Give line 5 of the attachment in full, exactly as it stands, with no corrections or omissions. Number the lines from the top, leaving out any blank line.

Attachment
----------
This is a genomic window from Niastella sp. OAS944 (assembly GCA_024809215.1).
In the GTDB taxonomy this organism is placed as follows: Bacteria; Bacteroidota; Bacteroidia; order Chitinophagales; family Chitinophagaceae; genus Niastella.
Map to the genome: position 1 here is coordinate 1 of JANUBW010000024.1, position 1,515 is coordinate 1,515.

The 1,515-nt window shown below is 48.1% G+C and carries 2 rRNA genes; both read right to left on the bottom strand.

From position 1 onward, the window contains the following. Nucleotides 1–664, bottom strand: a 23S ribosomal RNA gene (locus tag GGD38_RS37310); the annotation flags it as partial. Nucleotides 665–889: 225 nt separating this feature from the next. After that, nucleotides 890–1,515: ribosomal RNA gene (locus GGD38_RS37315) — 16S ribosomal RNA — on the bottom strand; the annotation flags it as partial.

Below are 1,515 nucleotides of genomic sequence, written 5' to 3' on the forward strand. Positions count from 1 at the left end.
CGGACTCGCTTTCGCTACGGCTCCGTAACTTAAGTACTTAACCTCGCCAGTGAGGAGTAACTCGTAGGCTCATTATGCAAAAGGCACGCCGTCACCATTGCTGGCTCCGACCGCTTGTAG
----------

From position 1 onward, the window contains the following. Nucleotides 1–664, bottom strand: a 23S ribosomal RNA gene (locus tag GGD38_RS37310); the annotation flags it as partial. Nucleotides 665–889: 225 nt separating this feature from the next. After that, nucleotides 890–1,515: ribosomal RNA gene (locus GGD38_RS37315) — 16S ribosomal RNA — on the bottom strand; the annotation flags it as partial.